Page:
15 days in Japan next month -- best suggestions?
March 7, 2016 11:38 AM   Subscribe

I'll be in Japan (arrive Tokyo) for 2 weeks in early-mid April. I'm really into: hot springs, local food and drink (esp fermented), hiking & mountaineering, live music, herbal medicine & botany, artisanal crafts.

I'm a single guy, late 30s, from coastal northern California if it matters. I generally like to do nerdy & offbeat things when I travel, rather than what's in a typical tourist guide. Take a class on how to make tofu? Get a massage and relax in hot springs all day? Go to karaoke with new friends? Count me in.

I'd also appreciate any logistical and cultural advice. I'll be in-country for 15 solid days, so I'm planning to get a rail pass... I'd like to get around a bit, but I generally prefer getting to know a place for a few days rather than always being on the move.

I usually stay with locals through Couchsurfing or Airbnb so if you can recommend any particular good hosts, please PM me.

posted by buckaroo_benzai to Travel & Transportation around Tokyo, Japan (10 answers total) 21 users marked this as a favorite
There's a traditional unagi restaurant in kyoto that overlooks the mayor's garden which is severely beautiful. From kyoto, nara is a quick train ride away and not to be missed.
posted by sexyrobot at 12:12 PM on March 7, 2016

Maybe you should base yourself in Kyoto. It's a smaller city surrounded on three sides by mountains. There's a subway, and Kyoto is on the shinkansen line.

You could base yourself in Kitayama and get a feel for the neighbourhood. You'll also be close to some of the sites in the northeast part of town.

You can take the subway in to Kyoto Station and hop on the bullet train to go to Osaka or Hiroshima or Kyushu.

Or you could take a day trip from Kyoto up to the Japan Sea Coast or something.

Kyoto has a lot of traditional arts and crafts as well.

I have lived about two hours north of Kyoto for about twenty years, and I would usually go to that city for fun on the weekend.

However, I prefer Nara. Nice place to walk around, smaller city.

Nara is tough to get to, though.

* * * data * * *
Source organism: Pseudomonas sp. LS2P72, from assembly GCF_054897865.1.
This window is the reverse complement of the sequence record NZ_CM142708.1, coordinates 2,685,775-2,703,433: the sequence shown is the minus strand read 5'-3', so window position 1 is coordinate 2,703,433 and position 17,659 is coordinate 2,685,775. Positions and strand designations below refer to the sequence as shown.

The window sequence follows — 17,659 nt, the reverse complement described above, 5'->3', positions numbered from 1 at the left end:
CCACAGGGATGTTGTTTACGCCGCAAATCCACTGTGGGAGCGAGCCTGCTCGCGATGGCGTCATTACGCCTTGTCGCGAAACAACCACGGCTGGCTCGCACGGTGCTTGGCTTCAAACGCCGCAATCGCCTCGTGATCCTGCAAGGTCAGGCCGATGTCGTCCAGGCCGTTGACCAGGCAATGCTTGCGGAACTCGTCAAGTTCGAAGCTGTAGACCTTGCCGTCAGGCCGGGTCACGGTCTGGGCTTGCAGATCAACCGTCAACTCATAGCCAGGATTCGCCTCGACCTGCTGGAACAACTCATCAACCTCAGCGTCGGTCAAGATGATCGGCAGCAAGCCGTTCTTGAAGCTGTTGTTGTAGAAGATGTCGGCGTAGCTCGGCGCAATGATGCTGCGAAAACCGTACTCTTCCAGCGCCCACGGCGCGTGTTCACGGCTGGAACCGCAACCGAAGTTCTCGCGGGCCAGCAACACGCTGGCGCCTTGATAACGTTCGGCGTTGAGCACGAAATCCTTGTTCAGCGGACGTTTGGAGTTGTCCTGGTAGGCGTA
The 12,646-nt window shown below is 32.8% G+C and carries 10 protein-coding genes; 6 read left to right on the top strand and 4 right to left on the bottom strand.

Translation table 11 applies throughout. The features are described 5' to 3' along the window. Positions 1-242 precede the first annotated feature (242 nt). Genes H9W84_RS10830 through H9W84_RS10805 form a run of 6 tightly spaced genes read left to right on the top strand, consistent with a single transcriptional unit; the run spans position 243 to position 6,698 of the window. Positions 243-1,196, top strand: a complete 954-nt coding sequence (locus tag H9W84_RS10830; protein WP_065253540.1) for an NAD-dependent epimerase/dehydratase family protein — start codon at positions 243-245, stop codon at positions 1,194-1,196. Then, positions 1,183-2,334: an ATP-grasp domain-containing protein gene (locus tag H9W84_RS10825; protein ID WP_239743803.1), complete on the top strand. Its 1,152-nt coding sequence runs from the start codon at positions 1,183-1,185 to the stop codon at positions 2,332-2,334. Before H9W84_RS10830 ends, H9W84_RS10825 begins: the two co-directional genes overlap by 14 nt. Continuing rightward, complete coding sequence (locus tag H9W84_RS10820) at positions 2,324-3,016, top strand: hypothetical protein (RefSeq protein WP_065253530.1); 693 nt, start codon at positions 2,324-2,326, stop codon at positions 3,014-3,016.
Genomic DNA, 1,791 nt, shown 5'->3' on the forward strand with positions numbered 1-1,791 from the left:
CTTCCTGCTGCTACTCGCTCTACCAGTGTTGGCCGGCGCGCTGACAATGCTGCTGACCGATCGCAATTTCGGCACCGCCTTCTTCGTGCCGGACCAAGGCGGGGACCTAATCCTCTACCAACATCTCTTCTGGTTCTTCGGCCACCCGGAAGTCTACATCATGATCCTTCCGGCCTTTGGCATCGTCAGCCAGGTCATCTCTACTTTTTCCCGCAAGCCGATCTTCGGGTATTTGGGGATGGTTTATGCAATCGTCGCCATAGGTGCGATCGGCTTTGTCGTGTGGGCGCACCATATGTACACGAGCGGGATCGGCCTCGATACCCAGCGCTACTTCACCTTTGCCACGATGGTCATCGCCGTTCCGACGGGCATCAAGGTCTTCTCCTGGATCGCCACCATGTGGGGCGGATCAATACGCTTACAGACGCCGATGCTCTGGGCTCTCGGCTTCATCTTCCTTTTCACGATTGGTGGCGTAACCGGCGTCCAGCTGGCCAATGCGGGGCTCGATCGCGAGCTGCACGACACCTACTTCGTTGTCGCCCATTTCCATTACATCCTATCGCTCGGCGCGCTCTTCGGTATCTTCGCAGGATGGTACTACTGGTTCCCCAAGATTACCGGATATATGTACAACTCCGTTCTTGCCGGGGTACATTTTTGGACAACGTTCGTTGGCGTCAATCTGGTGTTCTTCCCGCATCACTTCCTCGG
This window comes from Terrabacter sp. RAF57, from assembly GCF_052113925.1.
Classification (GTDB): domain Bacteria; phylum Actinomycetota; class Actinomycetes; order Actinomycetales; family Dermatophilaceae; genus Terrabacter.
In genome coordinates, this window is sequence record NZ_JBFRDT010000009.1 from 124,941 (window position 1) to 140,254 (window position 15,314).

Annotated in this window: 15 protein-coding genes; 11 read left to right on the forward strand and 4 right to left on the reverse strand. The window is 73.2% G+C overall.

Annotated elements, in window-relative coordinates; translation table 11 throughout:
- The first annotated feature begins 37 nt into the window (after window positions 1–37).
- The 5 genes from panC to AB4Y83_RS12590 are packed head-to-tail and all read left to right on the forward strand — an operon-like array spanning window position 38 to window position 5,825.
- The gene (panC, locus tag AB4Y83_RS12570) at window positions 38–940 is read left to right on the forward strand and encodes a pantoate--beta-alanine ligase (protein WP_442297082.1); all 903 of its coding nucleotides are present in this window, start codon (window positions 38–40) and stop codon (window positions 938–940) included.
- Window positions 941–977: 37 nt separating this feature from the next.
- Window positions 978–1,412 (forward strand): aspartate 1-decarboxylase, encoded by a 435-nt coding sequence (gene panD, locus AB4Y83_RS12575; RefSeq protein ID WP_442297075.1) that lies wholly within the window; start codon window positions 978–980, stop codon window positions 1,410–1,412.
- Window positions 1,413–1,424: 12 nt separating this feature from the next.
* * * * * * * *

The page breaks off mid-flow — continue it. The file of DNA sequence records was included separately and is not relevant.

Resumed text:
posted by My Dad at 12:25 PM on March 7, 2016

I enjoyed a side trip to Lake Kawaguchi when I was visiting Tokyo (it's about 2 hours east by rail).

Stayed at the Konanso Onsen/Ryokan, which is just across the street from the lake (stayed in one of the 'Rin' suites with a lake view. Totally worth the premium price, in my opinion, if you're there to see the sunset). There's a nice bike rental shop around the corner, and plenty of relatively low-traffic areas to cycle and sightsee.

I'd also recommend making reservations to drop in on the Ide Sake Brewery, which is a *very* small operation in a pretty interesting Edo-period property. The brewery's ownership is now in the hands of their 21st generation descendant. He and his wife are very kind, and speak wonderful English (though they'll insist otherwise). The sake is also top-notch.

Mt. Fuji and Fuji-Q theme park are fairly close by, as well.
posted by BrandonW at 12:51 PM on March 7, 2016

My husband and I booked this traditional guest house in Arashiyama, a suburb of Kyoto, for a week last year. It was fantastic--it's in a quiet residential neighborhood and is a 5-minute walk from a train station that will take you directly in to Kyoto Station.

posted by telophase at 1:01 PM on March 7, 2016

The castles are all beautiful, worth walking around the grounds. Himeji and Kyoto were especially lovely. But going inside costs money, and after you've seen inside one or two, that's plenty - mostly the same kinds of things in each one.